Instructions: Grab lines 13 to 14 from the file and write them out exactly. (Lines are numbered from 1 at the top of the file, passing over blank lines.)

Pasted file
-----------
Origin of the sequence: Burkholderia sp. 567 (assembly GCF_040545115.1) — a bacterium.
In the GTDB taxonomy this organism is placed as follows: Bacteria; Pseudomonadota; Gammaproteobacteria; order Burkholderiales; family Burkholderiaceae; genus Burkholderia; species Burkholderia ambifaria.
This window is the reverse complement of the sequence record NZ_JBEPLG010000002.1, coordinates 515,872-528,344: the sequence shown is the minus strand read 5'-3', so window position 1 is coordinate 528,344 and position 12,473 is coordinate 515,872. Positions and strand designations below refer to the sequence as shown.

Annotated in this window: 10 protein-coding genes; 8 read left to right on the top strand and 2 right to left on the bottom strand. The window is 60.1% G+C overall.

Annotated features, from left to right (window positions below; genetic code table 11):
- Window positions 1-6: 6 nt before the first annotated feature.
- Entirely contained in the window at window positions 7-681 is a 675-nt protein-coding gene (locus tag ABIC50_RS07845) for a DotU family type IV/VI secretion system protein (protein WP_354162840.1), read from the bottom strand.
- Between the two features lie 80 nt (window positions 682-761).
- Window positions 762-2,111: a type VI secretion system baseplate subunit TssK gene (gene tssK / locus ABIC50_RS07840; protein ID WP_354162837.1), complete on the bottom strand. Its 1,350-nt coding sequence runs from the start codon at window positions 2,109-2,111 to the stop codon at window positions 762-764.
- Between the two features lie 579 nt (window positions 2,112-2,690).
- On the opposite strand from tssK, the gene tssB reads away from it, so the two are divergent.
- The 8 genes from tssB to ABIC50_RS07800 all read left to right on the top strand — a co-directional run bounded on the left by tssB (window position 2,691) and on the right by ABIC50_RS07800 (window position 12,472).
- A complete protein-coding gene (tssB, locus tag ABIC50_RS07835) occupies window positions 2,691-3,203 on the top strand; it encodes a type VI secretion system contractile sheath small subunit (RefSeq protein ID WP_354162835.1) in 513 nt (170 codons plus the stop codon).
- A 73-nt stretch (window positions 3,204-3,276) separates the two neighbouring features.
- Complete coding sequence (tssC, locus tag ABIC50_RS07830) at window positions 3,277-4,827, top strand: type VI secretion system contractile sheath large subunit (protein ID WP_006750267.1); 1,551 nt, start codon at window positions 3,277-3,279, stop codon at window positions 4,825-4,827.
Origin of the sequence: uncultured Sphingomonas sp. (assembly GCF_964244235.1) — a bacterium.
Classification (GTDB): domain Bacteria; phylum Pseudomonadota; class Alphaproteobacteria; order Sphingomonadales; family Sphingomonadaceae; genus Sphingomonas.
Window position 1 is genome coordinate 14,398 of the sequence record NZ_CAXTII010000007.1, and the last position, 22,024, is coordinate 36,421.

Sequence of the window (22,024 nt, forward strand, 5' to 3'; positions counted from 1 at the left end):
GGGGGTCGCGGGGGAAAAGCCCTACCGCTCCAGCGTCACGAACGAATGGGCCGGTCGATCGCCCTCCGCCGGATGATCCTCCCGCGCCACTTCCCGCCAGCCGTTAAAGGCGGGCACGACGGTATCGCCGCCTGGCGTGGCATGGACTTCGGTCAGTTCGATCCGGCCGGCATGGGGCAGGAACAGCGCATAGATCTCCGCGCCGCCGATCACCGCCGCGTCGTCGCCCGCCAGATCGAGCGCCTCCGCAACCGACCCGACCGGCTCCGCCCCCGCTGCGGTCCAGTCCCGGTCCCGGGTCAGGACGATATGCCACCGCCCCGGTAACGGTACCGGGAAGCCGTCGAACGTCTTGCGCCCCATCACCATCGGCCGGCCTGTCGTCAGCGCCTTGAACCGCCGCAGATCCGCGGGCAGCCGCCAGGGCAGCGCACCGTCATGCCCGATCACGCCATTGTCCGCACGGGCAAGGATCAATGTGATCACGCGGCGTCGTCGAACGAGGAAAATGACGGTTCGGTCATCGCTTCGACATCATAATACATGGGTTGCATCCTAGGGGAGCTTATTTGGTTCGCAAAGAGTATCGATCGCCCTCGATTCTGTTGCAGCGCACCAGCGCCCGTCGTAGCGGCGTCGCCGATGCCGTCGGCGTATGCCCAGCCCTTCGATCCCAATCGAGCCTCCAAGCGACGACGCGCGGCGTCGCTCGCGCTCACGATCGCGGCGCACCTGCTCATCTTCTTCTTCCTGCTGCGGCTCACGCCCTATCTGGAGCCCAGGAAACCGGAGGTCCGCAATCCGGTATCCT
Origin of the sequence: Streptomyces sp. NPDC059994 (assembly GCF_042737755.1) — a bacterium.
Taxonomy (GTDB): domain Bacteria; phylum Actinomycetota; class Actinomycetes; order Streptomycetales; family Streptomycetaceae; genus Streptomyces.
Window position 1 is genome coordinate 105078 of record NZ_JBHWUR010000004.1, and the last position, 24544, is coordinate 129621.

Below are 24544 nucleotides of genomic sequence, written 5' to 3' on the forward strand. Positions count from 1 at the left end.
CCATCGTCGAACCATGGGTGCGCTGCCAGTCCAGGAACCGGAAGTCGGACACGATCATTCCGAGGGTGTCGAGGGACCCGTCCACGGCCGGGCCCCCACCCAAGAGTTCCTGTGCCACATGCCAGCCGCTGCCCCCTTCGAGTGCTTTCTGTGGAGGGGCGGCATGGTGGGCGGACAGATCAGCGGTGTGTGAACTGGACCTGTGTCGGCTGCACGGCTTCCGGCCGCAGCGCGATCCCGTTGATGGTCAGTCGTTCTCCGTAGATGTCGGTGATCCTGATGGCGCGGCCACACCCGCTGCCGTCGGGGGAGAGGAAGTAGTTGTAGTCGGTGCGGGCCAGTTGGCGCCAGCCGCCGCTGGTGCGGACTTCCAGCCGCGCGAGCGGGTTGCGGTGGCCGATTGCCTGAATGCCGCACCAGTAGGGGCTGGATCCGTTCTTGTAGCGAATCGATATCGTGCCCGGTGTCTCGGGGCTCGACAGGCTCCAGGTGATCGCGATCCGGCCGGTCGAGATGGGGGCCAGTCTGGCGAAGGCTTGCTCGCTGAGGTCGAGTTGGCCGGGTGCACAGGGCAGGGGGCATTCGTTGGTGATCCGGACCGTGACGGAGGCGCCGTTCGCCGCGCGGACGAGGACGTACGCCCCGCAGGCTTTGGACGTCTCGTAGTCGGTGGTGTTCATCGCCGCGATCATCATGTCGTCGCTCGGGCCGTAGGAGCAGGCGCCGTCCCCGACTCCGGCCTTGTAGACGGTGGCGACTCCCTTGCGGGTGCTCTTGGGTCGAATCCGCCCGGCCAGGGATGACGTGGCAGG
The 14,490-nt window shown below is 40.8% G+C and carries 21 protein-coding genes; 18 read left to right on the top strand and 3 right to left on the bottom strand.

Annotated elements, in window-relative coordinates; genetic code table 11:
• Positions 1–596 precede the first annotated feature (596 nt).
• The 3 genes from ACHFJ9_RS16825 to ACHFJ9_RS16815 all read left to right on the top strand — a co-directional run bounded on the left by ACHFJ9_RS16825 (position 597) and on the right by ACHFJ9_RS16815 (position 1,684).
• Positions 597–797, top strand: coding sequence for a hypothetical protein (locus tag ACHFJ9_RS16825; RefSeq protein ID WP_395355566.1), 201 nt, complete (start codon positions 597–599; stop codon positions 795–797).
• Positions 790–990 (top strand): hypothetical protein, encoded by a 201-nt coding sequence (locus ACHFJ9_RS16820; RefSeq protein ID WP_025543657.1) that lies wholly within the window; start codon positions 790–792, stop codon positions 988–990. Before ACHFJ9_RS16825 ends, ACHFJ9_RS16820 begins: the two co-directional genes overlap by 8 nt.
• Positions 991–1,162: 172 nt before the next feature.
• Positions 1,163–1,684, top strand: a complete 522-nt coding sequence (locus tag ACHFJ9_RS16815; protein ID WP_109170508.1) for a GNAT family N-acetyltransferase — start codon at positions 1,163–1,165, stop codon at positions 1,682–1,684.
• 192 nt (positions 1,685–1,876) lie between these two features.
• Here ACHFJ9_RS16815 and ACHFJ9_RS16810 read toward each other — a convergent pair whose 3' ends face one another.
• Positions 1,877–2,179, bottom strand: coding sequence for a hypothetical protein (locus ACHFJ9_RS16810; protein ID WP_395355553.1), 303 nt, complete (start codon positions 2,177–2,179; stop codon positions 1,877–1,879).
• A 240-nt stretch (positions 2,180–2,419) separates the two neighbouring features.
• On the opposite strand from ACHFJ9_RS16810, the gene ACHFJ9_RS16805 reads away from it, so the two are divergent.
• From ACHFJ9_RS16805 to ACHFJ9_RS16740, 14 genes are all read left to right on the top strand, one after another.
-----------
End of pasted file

- A complete protein-coding gene (tssB, locus tag ABIC50_RS07835) occupies window positions 2,691-3,203 on the top strand; it encodes a type VI secretion system contractile sheath small subunit (RefSeq protein ID WP_354162835.1) in 513 nt (170 codons plus the stop codon).
- A 73-nt stretch (window positions 3,204-3,276) separates the two neighbouring features.